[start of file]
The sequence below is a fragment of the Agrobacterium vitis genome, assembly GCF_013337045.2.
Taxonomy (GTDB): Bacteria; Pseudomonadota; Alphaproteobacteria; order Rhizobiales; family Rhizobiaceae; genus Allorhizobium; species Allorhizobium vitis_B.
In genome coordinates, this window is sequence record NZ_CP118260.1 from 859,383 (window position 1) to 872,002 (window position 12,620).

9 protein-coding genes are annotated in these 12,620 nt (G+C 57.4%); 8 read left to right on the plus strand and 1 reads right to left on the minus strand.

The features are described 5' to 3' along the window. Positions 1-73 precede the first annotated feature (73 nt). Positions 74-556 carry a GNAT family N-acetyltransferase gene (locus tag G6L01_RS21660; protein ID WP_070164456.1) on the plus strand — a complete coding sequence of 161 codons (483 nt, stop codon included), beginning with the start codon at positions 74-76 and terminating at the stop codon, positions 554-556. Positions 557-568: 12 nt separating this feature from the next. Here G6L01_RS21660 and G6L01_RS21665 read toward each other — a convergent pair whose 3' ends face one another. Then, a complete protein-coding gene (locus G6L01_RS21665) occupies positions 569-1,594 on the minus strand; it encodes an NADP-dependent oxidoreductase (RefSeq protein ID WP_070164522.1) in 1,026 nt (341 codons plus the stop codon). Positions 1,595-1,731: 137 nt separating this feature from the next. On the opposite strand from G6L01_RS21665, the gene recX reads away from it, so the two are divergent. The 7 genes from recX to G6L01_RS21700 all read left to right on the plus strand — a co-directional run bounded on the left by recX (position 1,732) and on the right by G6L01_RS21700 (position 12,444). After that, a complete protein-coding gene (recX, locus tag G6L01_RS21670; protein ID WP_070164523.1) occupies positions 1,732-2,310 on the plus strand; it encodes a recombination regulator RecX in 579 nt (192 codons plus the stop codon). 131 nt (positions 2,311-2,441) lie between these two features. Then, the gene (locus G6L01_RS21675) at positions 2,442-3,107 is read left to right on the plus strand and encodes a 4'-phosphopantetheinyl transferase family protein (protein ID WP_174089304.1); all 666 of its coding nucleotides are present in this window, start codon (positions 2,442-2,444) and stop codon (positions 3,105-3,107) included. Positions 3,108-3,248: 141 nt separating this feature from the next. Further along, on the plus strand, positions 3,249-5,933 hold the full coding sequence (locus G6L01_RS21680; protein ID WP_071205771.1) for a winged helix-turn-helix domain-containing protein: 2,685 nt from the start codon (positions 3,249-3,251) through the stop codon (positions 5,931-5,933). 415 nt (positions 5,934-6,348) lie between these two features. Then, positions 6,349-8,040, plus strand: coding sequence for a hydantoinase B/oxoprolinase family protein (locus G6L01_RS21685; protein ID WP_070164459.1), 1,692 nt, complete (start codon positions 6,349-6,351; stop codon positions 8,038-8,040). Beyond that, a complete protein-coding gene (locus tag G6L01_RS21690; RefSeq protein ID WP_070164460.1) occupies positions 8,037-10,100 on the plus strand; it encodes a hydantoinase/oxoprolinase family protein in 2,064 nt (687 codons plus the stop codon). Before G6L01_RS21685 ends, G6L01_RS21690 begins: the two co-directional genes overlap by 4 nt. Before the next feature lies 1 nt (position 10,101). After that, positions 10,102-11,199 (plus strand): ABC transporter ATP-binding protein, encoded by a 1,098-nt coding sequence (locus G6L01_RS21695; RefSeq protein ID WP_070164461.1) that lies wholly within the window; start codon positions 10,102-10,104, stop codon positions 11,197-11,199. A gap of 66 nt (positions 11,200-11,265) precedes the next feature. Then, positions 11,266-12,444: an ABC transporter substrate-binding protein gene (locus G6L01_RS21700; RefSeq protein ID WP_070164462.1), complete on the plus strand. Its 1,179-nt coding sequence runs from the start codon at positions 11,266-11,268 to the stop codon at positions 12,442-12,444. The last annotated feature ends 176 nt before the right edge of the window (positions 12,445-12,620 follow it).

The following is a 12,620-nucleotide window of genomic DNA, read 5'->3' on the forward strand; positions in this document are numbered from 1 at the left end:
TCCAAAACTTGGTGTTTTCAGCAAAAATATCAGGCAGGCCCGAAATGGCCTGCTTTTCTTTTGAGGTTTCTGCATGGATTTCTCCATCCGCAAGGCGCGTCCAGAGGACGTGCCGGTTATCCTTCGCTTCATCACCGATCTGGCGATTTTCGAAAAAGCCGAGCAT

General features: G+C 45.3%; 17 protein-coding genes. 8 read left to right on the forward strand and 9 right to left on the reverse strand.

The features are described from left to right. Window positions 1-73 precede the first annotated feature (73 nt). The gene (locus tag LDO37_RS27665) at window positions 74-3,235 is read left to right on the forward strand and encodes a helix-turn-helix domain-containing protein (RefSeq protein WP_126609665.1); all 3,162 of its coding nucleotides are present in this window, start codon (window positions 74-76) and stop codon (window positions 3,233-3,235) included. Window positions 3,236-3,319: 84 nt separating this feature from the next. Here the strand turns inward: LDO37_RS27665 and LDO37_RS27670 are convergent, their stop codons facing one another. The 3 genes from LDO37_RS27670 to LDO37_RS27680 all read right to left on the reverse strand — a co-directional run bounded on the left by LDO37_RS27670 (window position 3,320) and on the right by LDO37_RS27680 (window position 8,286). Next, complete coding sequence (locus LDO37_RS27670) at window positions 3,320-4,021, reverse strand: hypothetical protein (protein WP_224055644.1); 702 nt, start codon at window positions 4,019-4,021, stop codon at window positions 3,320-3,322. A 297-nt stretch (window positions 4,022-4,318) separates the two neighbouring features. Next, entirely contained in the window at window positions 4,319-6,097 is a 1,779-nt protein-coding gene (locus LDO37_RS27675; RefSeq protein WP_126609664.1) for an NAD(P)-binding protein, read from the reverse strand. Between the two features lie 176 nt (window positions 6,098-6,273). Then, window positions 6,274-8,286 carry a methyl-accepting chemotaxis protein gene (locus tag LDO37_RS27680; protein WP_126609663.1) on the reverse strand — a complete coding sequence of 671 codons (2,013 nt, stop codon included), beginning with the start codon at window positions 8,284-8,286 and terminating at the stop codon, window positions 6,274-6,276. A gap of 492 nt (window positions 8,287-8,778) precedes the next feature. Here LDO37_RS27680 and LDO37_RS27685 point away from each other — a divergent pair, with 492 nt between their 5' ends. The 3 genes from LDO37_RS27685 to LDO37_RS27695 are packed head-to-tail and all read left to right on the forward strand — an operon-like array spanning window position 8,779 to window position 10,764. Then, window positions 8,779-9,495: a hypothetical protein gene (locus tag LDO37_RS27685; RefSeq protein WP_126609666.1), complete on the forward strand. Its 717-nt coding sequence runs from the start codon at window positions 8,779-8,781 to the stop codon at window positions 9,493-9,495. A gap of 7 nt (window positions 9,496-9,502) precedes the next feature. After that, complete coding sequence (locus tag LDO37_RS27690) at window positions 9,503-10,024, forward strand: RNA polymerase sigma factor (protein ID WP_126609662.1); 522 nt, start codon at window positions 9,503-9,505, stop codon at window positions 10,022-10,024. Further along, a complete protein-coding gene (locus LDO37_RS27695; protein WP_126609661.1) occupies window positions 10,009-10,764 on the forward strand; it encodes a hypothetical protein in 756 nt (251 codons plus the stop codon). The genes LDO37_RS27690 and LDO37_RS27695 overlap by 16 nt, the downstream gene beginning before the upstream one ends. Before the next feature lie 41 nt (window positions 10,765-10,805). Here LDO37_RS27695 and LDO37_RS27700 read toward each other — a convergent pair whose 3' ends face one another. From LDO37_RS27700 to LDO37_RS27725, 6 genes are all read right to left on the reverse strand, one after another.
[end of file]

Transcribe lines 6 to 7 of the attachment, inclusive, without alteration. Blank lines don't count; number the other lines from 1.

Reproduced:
The following is a 12,620-nucleotide window of genomic DNA, read 5'->3' on the forward strand; positions in this document are numbered from 1 at the left end:
TCCAAAACTTGGTGTTTTCAGCAAAAATATCAGGCAGGCCCGAAATGGCCTGCTTTTCTTTTGAGGTTTCTGCATGGATTTCTCCATCCGCAAGGCGCGTCCAGAGGACGTGCCGGTTATCCTTCGCTTCATCACCGATCTGGCGATTTTCGAAAAAGCCGAGCAT